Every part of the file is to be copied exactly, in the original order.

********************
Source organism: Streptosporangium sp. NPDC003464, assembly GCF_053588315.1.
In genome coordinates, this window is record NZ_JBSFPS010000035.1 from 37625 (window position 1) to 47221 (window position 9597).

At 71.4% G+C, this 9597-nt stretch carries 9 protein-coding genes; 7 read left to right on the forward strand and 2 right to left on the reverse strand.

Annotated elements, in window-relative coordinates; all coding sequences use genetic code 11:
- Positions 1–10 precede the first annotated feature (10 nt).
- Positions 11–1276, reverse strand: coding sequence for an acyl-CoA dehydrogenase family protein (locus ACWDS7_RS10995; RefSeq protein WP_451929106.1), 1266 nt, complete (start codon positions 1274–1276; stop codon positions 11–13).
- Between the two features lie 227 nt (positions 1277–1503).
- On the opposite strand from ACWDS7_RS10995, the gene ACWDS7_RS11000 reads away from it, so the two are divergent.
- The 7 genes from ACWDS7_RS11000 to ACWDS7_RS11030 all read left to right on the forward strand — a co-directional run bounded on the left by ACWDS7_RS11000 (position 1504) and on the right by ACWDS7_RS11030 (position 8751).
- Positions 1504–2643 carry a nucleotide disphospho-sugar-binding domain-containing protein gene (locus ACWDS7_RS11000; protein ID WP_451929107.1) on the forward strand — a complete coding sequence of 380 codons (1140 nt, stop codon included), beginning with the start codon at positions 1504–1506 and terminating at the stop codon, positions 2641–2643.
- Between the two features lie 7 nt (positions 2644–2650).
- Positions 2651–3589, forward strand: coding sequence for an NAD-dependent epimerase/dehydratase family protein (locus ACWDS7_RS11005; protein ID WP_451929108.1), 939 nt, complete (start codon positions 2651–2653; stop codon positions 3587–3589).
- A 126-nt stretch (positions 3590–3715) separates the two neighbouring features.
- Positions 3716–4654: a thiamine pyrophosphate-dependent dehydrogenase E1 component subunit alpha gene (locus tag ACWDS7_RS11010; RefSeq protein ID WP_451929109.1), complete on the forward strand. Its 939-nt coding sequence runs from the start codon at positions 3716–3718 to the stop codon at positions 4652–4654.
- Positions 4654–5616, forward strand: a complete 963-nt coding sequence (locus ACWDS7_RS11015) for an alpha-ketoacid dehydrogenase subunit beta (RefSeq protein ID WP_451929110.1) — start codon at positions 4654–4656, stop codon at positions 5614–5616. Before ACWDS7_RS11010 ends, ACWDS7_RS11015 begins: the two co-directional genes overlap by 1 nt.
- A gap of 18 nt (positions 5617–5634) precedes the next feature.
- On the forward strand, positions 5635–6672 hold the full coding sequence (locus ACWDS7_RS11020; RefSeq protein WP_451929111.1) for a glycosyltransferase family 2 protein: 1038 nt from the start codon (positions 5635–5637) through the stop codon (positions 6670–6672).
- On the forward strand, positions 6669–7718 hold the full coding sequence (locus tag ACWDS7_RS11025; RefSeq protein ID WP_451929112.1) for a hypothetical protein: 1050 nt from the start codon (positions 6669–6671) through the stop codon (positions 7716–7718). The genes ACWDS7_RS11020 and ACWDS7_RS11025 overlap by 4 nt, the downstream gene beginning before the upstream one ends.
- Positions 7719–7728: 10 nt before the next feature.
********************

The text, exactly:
Source organism: Streptosporangium sp. NPDC003464, assembly GCF_053588315.1.
In genome coordinates, this window is record NZ_JBSFPS010000035.1 from 37625 (window position 1) to 47221 (window position 9597).

At 71.4% G+C, this 9597-nt stretch carries 9 protein-coding genes; 7 read left to right on the forward strand and 2 right to left on the reverse strand.

Annotated elements, in window-relative coordinates; all coding sequences use genetic code 11:
- Positions 1–10 precede the first annotated feature (10 nt).
- Positions 11–1276, reverse strand: coding sequence for an acyl-CoA dehydrogenase family protein (locus ACWDS7_RS10995; RefSeq protein WP_451929106.1), 1266 nt, complete (start codon positions 1274–1276; stop codon positions 11–13).
- Between the two features lie 227 nt (positions 1277–1503).
- On the opposite strand from ACWDS7_RS10995, the gene ACWDS7_RS11000 reads away from it, so the two are divergent.
- The 7 genes from ACWDS7_RS11000 to ACWDS7_RS11030 all read left to right on the forward strand — a co-directional run bounded on the left by ACWDS7_RS11000 (position 1504) and on the right by ACWDS7_RS11030 (position 8751).
- Positions 1504–2643 carry a nucleotide disphospho-sugar-binding domain-containing protein gene (locus ACWDS7_RS11000; protein ID WP_451929107.1) on the forward strand — a complete coding sequence of 380 codons (1140 nt, stop codon included), beginning with the start codon at positions 1504–1506 and terminating at the stop codon, positions 2641–2643.
- Between the two features lie 7 nt (positions 2644–2650).
- Positions 2651–3589, forward strand: coding sequence for an NAD-dependent epimerase/dehydratase family protein (locus ACWDS7_RS11005; protein ID WP_451929108.1), 939 nt, complete (start codon positions 2651–2653; stop codon positions 3587–3589).
- A 126-nt stretch (positions 3590–3715) separates the two neighbouring features.
- Positions 3716–4654: a thiamine pyrophosphate-dependent dehydrogenase E1 component subunit alpha gene (locus tag ACWDS7_RS11010; RefSeq protein ID WP_451929109.1), complete on the forward strand. Its 939-nt coding sequence runs from the start codon at positions 3716–3718 to the stop codon at positions 4652–4654.
- Positions 4654–5616, forward strand: a complete 963-nt coding sequence (locus ACWDS7_RS11015) for an alpha-ketoacid dehydrogenase subunit beta (RefSeq protein ID WP_451929110.1) — start codon at positions 4654–4656, stop codon at positions 5614–5616. Before ACWDS7_RS11010 ends, ACWDS7_RS11015 begins: the two co-directional genes overlap by 1 nt.
- A gap of 18 nt (positions 5617–5634) precedes the next feature.
- On the forward strand, positions 5635–6672 hold the full coding sequence (locus ACWDS7_RS11020; RefSeq protein WP_451929111.1) for a glycosyltransferase family 2 protein: 1038 nt from the start codon (positions 5635–5637) through the stop codon (positions 6670–6672).
- On the forward strand, positions 6669–7718 hold the full coding sequence (locus tag ACWDS7_RS11025; RefSeq protein ID WP_451929112.1) for a hypothetical protein: 1050 nt from the start codon (positions 6669–6671) through the stop codon (positions 7716–7718). The genes ACWDS7_RS11020 and ACWDS7_RS11025 overlap by 4 nt, the downstream gene beginning before the upstream one ends.
- Positions 7719–7728: 10 nt before the next feature.